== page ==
Written by Brass Tacks Production Design.
Twelve frames a second, even twenty-four frames a second, doesn’t seem like that much until you must animate it frame by frame. Welcome to the world of stop motion animation.
Stop motion animation used to be one of the only ways to animate inanimate objects. Cartoons, kid’s shows and movies used it to create magical worlds far removed from that of realism and natural movement of life. Most people remember shows like Pingu, a 90s kid’s show about a penguin and his friends, and of course Wallace and Gromit by Aardman Animations.
‘Stop motion is an animated-film making technique in which objects are physically manipulated in small increments between individually photographed frames so that they appear to exhibit independent motion when the series of frames is played back as a fast sequence.’
- Stop Motion, Wikipedia, 2018
For many years stop motion didn’t disappear, but was overrun by the developments in CGI and 3D computer animation. Much like the old methods of moulding a figure (clay-mation), digital artists moulded digital clay to create a figure. The biggest difference between these methods was that once the character had been coded with actions and specific movements it could move through an entire scene without stopping every frame for an image to be taken. This speeded up the process of animation greatly, and soon outstripped clay-mation.
However in recent years there has been a revival by many directors, like Wes Anderson, and film companies like Laika who have turned the eyes of the world back to miniatures and hand-crafted puppets, props, and landscapes of stop motion. Some memorable mentions include; Coraline, Isle of Dogs, Anomalisa and Chicken Run (for film profiles and information see the links below).
Brass Tacks Production Design was approached by Hannah Dougherty to work on a stop motion earlier this year, she co-wrote Theo & Celeste with Duncan Ragg, as well as being director and cinematographer. Theo & Celeste combined live action and stop motion for a three-minute short film for TedX Sydney 2018 with the theme of Humankind. Theo & Celeste is a beautifully colourful world, where two friends discover love through playing a game of “Would you still be my friend if…?”. The two characters go through scenarios in which their physical appearance becomes more and more disfigured. These disfigurements represent real fears couples face from day to day. For example Theo’s tongue becomes long and unmanageable when he fears he is talking too much. Facing and accepting each others fears takes Theo & Celeste’s friendship to love.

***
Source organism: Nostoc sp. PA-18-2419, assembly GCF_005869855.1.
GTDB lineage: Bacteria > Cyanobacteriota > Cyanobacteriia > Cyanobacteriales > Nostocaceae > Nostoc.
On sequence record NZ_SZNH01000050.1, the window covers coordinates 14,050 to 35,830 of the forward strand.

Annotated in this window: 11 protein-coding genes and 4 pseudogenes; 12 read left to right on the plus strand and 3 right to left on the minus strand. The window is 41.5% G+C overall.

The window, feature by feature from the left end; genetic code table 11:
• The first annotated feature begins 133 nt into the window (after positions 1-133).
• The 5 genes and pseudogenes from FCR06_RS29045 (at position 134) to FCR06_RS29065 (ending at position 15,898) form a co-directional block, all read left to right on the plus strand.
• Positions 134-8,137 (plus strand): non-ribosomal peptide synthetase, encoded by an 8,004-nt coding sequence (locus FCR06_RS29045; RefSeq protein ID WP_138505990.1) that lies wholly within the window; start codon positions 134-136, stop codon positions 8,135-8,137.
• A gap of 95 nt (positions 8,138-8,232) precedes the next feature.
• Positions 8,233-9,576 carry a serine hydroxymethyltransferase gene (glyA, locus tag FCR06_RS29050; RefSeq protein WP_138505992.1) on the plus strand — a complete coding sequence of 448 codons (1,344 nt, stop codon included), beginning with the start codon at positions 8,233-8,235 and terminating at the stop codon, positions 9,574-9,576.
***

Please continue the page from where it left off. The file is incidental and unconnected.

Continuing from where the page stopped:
As the game progresses the two characters start to physically manifest the fears they express in their game. With the more abstract nature of the story, it lent itself to a very stylised form of film making, which became the combination of live action and stop motion.
Theo & Celeste behind the scenes
Brass Tack’s Courtney Westbrook designed and made the miniature world for the stop motion, carving the hill from Styrofoam, coating it with a patchwork of model grass, of which she hand painted to imitate the sweeping landscapes painted by Van Gogh.
Vincent van Gogh: Landscape at Saint-Remy – 1889 (Left), Theo & Celeste (Right)
She engineered the seesaw so that it could grow taller during the scene, and also allowed it to break off and go spinning into space. She came up with a simple but effective method of changing the height of the stand in increments, then attaching the seat of the seesaw to a suspended rod, allowing the seesaw to break off and continue animating in front of a green screen.
The puppets were designed and made by Brass Tack’s co-founder Ara Nuri Steel, who made them from armature wire, Sculpey, cotton stuffing, elastic medical bandage and scraps of fabric for costumes. The characters were drawn up to scale, the armatures wire twisted together to add strength, and Sculpey clay moulded and baked onto the armatures. Cotton stuffing was wrapped with the bandage to give the figures their flexibility and fullness. Despite hours of research and experimentation the puppet’s strenuous movements caused the armatures to break on three occasions, simply the number of times the wire was bent backwards and forth to create arms and leg movement was too much for the flexibility of the wire. On a bigger budget more puppets would have been made to solve this issue.
Drawing Armature to scale (Left), Sculpting puppets (Right)
Making puppet clothing (Left), Puppet still (Right)
There were definitely challenges with designing for a world in which the actors do not animate themselves. There were many little things that you have to take into account such as the puppets costumes couldn’t be too loose, otherwise the fabric also needed wire and the ability to animate. The set had to be big enough for the two 25cm puppets to fit on, but also allow for animators to reach the seesaw and puppets easily.
In the end what it has taught us the most, that if it is something you are interested or passionate enough about, there is never enough learning involved. Nothing is stopping you from watching every behind the scenes, making of, and stop-motion-how-to video on the internet. Research, experimentation, planning and above all patience and an absolute nuttiness for all things miniature.
Written by Brass Tacks Production Design. Follow the adventure on Instagram @brasstacks_productiondesign or email us at firstname.lastname@example.org
Videos to Watch:
Full Theo & Celeste film:
What Is Stop Motion Animation and How Does It Work? – Mashable Explains:
The Making of Boxtrolls – Talks at Google:
LAIKA – Coraline – Behind the Scenes:
ISLE OF DOGS – Making of: Animators – FOX Searchlight:
How claymation movies are made: